Zambeef footprint in Africa shows influence in retail market

The Zambeef footprint in Africa has seen Zambeef Products become Zambia’s leading home-grown multinational.

The food processing and retailing giant – whose motto is ‘Proudly Zambian’ has seen operations in Nigeria and Ghana mushroom into flourishing businesses in their own right, overseen by Zambian managers.

The Nigerian and Ghana operations are direct subsidiaries of Zambeef Products PLC in Zambia and hence profits from the West African operations will be repatriated back to Zambia.

With additional exports throughout Southern Africa, including South Africa, Malawi, Zimbabwe, the Democratic Republic of Congo (DRC), Botswana, Angola, Kenya, Burundi and most recently Mozambique, Zambeef is fast becoming one of the most accessible and affordable quality protein providers in the Southern African region and indeed Africa as a whole.

The company has seen significant growth over the years by staying true to its core business of production, processing, distribution and retailing of its cold chain food products.

Master Meats general manager Clement Mulenga with managers at a workshop in Nigeria.

Master Meats general manager Clement Mulenga with managers at a workshop in Nigeria.

“We operate in some of the fastest growing economies in Africa that present significant opportunities for growth for the Zambeef Group. Zambeef is in many ways a model vertically integrated food business and we are taking Zambia’s success and replicating it in other countries such as Nigeria and Ghana,” said Zambeef Joint Chief Executive Officer Carl Irwin.

Zambeef was recognised among Africa’s fastest growing retailers in the influential African Powers of Retailing report issued by Deloitte Africa in 2013 and was also ranked as the 20th largest retailer on the continent by revenue.

A total of 70.5 percent of Zambeef’s turnover in Zambia in 2016 is through its retail operations. With a strong network driven by its cold chain food production unit, which includes the beef, chicken, pork, fish, dairy and egg production and processing activities that primarily supply Zambeef and Shoprite retail outlets, the group has continued to grow its reach to 187 outlets and counting across Zambia as well as its West Africa operations in Nigeria and Ghana.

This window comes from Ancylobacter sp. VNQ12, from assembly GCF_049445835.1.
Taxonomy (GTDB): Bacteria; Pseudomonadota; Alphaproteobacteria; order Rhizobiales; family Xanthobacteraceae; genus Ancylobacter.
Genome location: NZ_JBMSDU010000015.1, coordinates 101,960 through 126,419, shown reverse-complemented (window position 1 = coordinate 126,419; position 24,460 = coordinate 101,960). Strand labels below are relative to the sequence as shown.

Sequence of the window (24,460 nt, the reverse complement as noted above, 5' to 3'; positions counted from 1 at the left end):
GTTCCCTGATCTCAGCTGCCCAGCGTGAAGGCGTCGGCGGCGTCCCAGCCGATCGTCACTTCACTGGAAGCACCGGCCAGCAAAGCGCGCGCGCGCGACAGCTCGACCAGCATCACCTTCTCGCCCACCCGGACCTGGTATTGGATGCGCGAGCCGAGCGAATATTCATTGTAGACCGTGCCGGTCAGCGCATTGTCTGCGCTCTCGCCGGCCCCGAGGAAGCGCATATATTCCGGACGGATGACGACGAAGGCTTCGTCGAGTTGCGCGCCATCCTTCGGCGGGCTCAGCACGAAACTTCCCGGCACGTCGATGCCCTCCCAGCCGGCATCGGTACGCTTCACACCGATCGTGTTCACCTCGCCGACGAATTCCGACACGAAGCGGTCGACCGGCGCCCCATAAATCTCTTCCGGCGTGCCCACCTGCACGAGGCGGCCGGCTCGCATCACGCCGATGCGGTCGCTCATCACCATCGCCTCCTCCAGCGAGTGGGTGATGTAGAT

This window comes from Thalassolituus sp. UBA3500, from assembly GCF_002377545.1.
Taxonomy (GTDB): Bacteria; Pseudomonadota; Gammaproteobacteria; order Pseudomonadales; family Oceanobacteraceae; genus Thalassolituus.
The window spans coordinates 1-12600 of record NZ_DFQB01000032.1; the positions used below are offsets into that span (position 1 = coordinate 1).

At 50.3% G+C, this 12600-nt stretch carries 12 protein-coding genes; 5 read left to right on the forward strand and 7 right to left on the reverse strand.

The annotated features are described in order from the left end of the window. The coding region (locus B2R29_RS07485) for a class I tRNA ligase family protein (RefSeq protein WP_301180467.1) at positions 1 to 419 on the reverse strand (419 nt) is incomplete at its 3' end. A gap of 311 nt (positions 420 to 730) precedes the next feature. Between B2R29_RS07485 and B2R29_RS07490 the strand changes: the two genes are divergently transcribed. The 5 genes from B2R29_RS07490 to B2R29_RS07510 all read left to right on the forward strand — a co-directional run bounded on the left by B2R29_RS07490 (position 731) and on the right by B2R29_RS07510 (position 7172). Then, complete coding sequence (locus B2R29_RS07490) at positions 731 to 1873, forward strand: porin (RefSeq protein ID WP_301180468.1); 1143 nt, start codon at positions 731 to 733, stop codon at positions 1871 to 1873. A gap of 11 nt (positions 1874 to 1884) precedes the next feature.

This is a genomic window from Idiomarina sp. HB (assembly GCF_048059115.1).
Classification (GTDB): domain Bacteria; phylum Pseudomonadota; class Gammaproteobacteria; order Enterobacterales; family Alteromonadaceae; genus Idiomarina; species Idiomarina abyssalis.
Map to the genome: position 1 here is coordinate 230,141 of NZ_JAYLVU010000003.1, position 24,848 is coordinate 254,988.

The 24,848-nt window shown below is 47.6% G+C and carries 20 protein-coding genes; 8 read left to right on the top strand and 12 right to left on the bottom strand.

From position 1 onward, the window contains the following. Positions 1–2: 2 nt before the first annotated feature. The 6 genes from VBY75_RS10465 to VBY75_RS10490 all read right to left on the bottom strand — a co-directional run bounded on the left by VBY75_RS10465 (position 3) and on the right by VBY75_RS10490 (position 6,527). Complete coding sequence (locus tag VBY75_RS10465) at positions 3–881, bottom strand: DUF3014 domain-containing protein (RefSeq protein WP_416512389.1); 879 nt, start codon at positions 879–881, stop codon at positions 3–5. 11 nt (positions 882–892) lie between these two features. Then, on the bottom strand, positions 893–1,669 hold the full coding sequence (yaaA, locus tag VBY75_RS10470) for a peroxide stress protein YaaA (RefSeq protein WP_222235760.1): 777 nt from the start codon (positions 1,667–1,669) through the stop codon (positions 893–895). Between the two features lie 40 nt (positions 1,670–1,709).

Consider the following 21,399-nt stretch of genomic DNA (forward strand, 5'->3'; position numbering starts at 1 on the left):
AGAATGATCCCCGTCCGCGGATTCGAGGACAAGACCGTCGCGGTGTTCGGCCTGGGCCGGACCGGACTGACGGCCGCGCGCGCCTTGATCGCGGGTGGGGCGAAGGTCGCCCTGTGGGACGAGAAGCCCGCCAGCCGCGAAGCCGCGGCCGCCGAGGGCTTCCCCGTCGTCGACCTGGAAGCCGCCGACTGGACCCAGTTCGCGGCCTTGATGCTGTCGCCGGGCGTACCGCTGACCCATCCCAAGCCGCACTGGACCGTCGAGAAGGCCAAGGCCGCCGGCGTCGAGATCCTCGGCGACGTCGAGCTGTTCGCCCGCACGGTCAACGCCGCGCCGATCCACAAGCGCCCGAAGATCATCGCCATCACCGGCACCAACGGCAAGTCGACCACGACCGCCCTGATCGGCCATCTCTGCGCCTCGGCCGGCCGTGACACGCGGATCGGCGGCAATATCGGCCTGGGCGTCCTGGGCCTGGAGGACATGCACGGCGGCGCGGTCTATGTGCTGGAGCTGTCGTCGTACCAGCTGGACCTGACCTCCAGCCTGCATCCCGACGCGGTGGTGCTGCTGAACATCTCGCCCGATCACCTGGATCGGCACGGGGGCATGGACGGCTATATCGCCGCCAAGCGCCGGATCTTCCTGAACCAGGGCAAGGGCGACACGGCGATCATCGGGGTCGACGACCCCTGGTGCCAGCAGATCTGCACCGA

Zambeef's Master Meat products in Nigeria.

Zambeef’s Master Meat products in Nigeria.

Zambeef’s subsidiary in Nigeria, Master Meats, which began operations in 2005, runs a meat processing plant and abattoir as well as  farming operations focuses primarily on the production of beef, pork, goat, lamb and chicken at its Ikenne Farm in Ogun state, about 90km outside Lagos. The meat is sold through in-store butcheries in Shoprite Stores and standalone Master Meats Outlets in Nigeria. The Ghana subsidiary started operations in 2007 and has a concession agreement for the running of the Shoprite Meat Markets in Ghana.

Zambeef’s Novatek stockfeed division exports to Angola, Malawi, Zimbabwe, the DRC, Botswana, Burundi, Kenya and most recently Mozambique expected to grow.

Currently, the vast majority of agriculture activity in Africa is non-commercial, with 80 percent of total food production carried out by small-scale farmers. However, this is changing as technological advancements and infrastructure development in the sector have also contributed to the progression of industrialised farming and agro processing on a larger scale.

Continued and increased investment in its core operations as well as expanding its retail and distribution network is set to eliminate supply bottlenecks. The successful completion of the US$65 million equity investment by the CDC Group last year enabled Zambeef to take full control of the Zamhatch operations in Mpongwe allowing it to focus its investment in growing its business, accelerate the roll-out of its new macro stores and expand its cold chain foods production capacity in order to meet the growing demand for its products, both in Zambia and in the surrounding SADC/COMESA regions.

Part of Zambeef’s strategy in achieving this is by way of promoting locally grown and produced food products through working with and supporting the local farming community, including thousands of enterprising small-scale farmers who supply cattle, pigs, chickens, milk, maize and soya beans into its operations.

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Author: Staff Writer

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